This post, authored by Dan West, originally appeared as a guest post in Luke Tonachel's blog.
President Trump says he’s saving the U.S. auto industry, but his budget request for fiscal year 2019 tells a different story. It would cut programs at both the Environmental Protection Agency (EPA) and the Department of Energy (DOE) that drive advanced vehicle manufacturing.
If enacted, these cuts would hurt American automakers and their workers, hit consumers in the pocketbook, force us all to breathe dirtier air and increase dangerous carbon pollution that fuels climate change.
In his State of the Union speech, Trump declared:
“In Detroit, I halted government mandates that crippled America’s autoworkers—so we can get the Motor City revving its engines once again.”
But Trump’s logic is flawed. The truth is that current clean vehicle and fuel economy standards support 288,000 jobs in more than 1,200 manufacturing facilities across the United States. Under these standards, the auto industry has been booming over the past decade while making cleaner, more efficient vehicles.
Yet his budget request for FY 2019 would slash, or even eliminate, funding for the very programs that helped make these gains possible.
Trump’s budget would kill DOE’s successful Advanced Technology Vehicles Manufacturing (ATVM) direct loan program. The ATVM program is part of the larger DOE Loan Program, which has created thousands of clean energy jobs, leverages long-term private investment, and generates a return on investment for the federal government. These are all things Trump says he wants, yet his budget proposes to zero out this program when there are still billions left to be disbursed.
The ATVM program, which was created under President George W. Bush, helped Ford survive the Great Recession. Because of ATVM loans, Ford was able to create and preserve more than 33,000 jobs. Ford facilities supported by those loans have produced millions of fuel-efficient vehicles that DOE projects will save 268 million gallons of gas and prevent 2.4 million metric tons of carbon dioxide emissions each year.
ATVM loans also have propelled Tesla and Nissan to the forefront of the electric vehicle revolution. Tesla used its loan to create 1,500 jobs and turn its facility in Fremont, California, into a hub for advanced manufacturing. Tesla paid off its loan five years early and has since become one of the highest valued car companies in the world. Nissan used its loan to create more than 1,300 jobs and upgraded its facilities to manufacture up to 4.4 GWh (Gigawatt hours) worth of battery packs and up to 150,000 LEAF vehicles annually. The LEAF is now the world’s best-selling electric car.
Trump’s 2019 budget request also eliminates the Advanced Research Projects Agency – Energy (ARPA-E) which has provided millions of research dollars for electric vehicle batteries, alternative fuels, and vehicle emissions reduction.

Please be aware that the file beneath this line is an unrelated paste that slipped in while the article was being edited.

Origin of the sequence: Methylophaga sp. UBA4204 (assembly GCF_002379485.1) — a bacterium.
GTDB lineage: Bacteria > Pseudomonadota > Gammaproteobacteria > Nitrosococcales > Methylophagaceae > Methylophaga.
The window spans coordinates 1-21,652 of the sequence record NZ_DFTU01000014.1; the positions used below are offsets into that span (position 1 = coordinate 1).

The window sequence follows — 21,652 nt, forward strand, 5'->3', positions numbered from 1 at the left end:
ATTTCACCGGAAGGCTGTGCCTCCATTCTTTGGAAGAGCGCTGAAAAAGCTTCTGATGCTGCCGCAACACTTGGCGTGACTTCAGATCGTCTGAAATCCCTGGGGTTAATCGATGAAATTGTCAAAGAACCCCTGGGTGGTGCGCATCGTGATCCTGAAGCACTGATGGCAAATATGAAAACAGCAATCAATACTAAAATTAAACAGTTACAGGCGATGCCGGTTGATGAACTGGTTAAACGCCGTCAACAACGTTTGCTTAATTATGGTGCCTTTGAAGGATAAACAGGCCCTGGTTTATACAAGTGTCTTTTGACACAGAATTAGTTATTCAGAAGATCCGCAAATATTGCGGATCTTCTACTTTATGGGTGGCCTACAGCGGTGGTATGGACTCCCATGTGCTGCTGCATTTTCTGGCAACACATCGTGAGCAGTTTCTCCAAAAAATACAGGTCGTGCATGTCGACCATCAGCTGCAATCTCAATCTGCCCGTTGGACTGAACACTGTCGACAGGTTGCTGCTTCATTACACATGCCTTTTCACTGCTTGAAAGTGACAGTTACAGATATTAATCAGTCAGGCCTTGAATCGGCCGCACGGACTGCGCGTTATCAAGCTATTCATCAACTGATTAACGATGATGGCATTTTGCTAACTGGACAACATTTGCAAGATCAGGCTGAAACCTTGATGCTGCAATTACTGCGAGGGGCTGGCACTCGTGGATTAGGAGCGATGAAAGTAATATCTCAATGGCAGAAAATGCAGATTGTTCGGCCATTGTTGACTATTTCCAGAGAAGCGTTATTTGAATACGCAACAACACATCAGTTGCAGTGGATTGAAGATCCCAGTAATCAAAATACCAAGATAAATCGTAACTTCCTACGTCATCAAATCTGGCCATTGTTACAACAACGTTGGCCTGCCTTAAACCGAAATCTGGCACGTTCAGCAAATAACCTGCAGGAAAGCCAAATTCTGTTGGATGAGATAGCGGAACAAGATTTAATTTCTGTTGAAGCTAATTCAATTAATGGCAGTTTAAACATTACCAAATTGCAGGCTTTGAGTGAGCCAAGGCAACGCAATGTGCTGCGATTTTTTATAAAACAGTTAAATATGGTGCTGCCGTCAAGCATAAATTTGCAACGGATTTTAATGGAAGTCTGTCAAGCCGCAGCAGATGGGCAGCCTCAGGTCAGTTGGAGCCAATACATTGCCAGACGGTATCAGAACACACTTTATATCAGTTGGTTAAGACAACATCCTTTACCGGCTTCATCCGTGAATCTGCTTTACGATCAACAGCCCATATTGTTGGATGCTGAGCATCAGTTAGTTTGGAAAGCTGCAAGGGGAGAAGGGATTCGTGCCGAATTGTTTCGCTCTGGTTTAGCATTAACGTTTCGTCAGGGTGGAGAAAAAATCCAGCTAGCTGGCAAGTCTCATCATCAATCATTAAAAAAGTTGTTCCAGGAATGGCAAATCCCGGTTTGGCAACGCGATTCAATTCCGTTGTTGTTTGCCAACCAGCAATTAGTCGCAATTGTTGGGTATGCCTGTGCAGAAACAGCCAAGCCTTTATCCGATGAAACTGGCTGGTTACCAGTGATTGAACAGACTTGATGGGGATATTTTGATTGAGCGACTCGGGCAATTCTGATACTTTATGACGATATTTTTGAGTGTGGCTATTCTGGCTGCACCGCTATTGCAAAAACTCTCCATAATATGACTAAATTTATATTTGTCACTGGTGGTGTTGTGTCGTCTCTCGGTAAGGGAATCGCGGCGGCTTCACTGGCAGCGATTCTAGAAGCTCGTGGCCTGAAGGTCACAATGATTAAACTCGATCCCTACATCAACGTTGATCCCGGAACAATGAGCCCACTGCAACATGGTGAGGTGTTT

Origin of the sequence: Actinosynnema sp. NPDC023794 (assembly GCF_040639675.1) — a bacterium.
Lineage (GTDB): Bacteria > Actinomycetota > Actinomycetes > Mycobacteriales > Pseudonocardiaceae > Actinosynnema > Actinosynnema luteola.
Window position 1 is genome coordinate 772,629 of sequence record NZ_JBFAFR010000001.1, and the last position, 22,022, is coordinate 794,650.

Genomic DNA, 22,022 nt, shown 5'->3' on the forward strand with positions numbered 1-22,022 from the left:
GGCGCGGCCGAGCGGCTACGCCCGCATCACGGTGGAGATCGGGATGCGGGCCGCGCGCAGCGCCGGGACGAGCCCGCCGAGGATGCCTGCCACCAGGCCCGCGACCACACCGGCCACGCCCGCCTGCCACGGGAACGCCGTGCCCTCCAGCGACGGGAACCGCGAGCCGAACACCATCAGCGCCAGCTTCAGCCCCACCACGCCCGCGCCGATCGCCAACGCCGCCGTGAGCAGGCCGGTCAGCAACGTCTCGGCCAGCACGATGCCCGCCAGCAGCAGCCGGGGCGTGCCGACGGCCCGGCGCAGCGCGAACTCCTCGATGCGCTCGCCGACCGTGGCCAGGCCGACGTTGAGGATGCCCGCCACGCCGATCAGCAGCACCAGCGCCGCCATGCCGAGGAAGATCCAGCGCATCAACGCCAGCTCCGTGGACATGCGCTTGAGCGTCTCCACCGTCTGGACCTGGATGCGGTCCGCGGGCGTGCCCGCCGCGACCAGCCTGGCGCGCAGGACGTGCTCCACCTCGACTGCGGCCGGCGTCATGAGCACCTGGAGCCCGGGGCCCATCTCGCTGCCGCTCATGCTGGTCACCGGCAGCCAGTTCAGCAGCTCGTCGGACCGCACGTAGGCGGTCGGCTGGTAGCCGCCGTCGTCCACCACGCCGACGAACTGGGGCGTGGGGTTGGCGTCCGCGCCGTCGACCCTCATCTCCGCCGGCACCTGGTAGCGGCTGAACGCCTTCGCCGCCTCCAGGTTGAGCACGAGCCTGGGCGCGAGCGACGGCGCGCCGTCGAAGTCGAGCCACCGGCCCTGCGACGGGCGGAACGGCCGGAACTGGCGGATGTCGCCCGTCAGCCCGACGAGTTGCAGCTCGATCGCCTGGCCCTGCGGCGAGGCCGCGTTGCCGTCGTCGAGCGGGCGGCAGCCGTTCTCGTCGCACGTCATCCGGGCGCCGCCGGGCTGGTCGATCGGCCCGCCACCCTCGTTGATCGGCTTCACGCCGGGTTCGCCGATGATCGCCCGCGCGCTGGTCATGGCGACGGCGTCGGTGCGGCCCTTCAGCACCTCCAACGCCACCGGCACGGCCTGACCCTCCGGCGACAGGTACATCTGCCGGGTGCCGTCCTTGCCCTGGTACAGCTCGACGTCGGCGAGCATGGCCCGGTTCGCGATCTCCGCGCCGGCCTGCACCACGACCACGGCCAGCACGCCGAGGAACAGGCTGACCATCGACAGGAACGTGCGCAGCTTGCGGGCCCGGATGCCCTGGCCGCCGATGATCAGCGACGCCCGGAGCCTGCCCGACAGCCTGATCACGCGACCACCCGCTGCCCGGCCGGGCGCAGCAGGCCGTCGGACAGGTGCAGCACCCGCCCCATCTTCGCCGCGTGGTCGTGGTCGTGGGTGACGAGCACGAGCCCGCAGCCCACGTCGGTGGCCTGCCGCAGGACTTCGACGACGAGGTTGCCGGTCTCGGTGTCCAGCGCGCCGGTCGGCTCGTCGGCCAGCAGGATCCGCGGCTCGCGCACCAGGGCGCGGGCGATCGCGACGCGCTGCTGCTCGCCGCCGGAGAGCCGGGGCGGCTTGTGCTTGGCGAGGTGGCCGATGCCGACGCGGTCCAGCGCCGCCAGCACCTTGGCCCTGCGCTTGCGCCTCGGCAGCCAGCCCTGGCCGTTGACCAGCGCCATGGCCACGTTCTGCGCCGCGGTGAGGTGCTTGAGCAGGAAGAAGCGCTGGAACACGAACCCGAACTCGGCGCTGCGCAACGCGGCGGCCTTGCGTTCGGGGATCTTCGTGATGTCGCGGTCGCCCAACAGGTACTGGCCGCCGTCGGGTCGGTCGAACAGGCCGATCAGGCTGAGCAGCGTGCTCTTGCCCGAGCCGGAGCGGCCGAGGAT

Finally, Trump’s budget massively cuts the Energy Efficiency and Renewable Energy (EERE) Vehicle Technologies Office at DOE by $238 million, or 78 percent compared to 2017 current levels. The office funds crucial research into electric vehicles and charging infrastructure, energy efficient mobility systems, advanced combustion systems and fuels, lightweight and propulsion materials, and technology integration.
At EPA, Trump wants to cut several programs that hold Clean Air Act violators like Volkswagen accountable and enable upgrades to existing domestic fleets—programs that keep pollution down and support innovation in U.S. auto manufacturing.
This includes weakening the EPA’s ability to test and monitor vehicle emissions and enforce standards by cutting the Office of Transportation and Air Quality budget by 27 percent and staff by 13 percent compared to the agency's estimated level for 2018. This office houses the National Vehicle and Fuel Emissions Laboratory (NVFEL), which enforces vehicle emissions rules, including the 2015 Volkswagen emissions scandal that led to a $25 billion settlement. Cutting the Ann Arbor, Michigan-based lab’s funding basically gives vehicle manufacturers license to pollute.
The budget would also eliminate numerous programs where EPA partners with businesses or state and local governments to keep vehicle emissions in check, including SmartWay and the State and Local Climate Energy Program.
Trump also wants to whack by 75 percent the Diesel Emissions Reduction Act program that provides money for communities affected by highly concentrated diesel pollution to retrofit and upgrade existing diesel engines. This program has shown to reduce particulate matter (PM) emissions up to 95 percent, smog-forming emissions such as hydrocarbons (HC) and nitrogen oxide (NOx) up to 90 percent, and greenhouse gases up to 20 percent.
By gutting the clean vehicle programs, it’s the Trump administration that is threatening to cripple the titans of Motor City. The American auto industry has been successfully revving its engines of innovation, making cleaner and more efficient vehicles under tighter fuel economy and emissions standards. Not only do they help keep our air clean, they drive the kind of advanced manufacturing that U.S. automakers need to remain competitive in the future. Trump’s budget cuts and efforts to rollback standards are the true danger to the industry and our health.